And of course, angel rugs don’t have to be just about Christmas. Here is a lovely “Welcome Angel”, designed by Kris Miller of Spruce Ridge Studios, and hooked by her student Sandy Denarski:

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Kris wrote, “It was especially designed for a workshop in New Jersey that Sandy and her group hosted. They all hooked the same angel pattern and learned several different rug hooking techniques during the workshop. Each and every angel came out different and it was a delight to see how everyone did their own interpretation.”

I can see how each person hooking this design could really make it their own. It also seems likely that many people could start with the idea of an angel and draw out their own design – it would be your angel, your way. And if you look through the history of art, angels definitely are portrayed in all shapes and sizes.

The two angel rugs we’ve seen so far have been in the primitive tradition, but here is one from Sunnie Andress, of Old Crow Farm, in Vancouver, WA, in medieval style:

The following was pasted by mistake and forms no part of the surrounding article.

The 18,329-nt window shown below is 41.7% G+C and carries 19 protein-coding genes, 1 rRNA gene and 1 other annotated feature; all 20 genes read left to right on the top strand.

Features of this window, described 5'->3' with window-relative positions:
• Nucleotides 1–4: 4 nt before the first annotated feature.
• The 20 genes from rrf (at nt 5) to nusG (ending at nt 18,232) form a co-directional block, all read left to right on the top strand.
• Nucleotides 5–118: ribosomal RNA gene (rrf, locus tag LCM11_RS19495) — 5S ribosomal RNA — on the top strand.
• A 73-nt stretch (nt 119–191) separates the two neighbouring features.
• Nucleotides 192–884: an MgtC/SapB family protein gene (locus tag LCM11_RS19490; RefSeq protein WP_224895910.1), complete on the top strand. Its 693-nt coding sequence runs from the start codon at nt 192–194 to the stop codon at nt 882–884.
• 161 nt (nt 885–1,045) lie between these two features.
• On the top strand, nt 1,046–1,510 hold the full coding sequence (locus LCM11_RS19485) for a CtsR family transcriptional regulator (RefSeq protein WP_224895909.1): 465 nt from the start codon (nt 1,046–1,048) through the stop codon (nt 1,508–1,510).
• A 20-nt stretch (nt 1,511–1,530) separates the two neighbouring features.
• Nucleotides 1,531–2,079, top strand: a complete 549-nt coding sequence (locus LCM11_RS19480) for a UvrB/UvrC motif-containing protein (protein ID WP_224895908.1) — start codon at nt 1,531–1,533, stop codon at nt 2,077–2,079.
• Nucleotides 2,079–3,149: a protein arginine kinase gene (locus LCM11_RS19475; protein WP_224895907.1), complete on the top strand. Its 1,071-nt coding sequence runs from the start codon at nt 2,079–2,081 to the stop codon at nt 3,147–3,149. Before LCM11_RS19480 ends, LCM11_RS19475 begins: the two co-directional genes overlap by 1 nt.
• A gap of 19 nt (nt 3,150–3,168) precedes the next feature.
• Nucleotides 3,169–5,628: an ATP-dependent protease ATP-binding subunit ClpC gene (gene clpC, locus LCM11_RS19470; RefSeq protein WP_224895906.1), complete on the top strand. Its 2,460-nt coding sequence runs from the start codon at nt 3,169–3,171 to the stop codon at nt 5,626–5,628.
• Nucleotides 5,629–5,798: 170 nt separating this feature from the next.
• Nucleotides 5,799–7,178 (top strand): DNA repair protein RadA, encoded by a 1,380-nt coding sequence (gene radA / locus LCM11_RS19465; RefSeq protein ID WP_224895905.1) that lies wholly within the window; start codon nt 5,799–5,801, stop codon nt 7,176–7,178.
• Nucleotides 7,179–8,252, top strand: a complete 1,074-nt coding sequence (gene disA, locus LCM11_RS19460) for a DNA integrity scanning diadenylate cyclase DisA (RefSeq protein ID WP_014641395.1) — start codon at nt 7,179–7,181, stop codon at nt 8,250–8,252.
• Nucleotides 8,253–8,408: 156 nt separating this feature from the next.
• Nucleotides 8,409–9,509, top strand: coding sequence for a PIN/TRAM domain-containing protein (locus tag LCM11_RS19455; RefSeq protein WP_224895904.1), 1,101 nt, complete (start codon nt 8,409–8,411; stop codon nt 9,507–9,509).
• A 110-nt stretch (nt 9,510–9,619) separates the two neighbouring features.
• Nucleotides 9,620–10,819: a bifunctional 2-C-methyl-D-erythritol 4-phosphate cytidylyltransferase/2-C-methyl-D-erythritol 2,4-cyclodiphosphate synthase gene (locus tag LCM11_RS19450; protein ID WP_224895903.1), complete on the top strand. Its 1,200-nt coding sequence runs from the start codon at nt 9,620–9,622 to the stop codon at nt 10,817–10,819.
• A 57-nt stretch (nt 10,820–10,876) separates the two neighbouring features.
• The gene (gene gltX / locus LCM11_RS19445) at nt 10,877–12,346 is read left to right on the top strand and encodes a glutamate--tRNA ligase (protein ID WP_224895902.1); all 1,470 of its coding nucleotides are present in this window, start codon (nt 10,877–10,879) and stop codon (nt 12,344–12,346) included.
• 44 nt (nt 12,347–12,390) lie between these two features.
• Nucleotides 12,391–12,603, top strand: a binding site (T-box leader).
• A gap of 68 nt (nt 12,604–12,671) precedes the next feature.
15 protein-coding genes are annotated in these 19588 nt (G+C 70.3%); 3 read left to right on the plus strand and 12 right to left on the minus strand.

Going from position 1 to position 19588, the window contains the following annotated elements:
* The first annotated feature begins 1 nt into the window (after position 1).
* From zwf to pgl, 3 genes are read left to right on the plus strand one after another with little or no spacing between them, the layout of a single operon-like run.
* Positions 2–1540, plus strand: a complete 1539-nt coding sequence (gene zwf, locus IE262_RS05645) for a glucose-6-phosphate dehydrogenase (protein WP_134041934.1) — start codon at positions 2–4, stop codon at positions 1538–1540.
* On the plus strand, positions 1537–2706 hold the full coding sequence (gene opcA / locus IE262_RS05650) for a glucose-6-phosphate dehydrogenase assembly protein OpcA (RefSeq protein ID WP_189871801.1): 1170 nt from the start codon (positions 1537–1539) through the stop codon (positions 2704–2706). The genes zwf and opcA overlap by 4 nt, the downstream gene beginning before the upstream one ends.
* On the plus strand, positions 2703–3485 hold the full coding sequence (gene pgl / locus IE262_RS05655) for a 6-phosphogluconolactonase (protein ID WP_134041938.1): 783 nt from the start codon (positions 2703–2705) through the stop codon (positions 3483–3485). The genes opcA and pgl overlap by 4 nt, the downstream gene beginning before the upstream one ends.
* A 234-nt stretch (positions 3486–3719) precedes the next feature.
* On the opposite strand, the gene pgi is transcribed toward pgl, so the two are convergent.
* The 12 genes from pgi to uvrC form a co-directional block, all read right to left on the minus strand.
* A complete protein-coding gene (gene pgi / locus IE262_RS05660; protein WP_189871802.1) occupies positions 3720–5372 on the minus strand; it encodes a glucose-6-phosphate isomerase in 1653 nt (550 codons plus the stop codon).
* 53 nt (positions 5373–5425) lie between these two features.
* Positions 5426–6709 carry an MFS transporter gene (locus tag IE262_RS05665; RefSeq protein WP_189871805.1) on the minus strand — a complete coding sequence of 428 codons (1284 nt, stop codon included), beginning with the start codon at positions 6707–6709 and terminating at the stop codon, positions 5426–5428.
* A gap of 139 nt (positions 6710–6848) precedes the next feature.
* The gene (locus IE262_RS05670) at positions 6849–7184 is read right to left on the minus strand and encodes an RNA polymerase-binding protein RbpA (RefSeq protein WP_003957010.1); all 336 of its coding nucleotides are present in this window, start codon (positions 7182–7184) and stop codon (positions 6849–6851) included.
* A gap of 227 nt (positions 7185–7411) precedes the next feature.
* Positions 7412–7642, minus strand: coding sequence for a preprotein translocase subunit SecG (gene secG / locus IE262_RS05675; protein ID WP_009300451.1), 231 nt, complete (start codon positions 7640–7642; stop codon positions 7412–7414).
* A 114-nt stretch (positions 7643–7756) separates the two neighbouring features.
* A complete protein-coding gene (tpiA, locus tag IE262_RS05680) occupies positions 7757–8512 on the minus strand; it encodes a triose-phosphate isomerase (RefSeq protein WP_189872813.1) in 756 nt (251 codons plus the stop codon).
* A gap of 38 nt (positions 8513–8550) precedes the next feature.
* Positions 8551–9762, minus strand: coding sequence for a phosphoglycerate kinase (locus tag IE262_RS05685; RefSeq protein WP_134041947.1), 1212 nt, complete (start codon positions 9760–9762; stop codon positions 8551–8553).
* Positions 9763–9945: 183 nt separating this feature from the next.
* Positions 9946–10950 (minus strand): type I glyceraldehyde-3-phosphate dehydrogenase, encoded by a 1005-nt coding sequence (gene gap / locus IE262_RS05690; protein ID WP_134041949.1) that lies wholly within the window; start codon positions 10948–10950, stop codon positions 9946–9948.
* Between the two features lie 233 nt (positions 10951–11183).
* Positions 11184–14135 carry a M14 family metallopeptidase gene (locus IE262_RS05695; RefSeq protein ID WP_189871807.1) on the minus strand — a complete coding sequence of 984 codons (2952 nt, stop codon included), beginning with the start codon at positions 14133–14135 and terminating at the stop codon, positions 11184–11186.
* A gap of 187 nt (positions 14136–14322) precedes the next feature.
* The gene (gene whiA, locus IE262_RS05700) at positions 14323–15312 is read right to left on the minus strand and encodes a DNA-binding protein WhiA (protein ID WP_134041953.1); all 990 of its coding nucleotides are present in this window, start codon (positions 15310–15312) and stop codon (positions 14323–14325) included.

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Beautiful! Sunnie kindly shared the story behind this lovely rug of hers. She said,
“It is my adaptation of part of a small drawing from this (medieval) time period.
When my husband was having surgery for a malignant brain tumor, I took this rug to the hospital and worked on it in the hours of waiting. I found that other people waiting for word of their loved ones in surgery seemed to enjoy this design and the quiet, repetitive act of hooking. I know it helped me.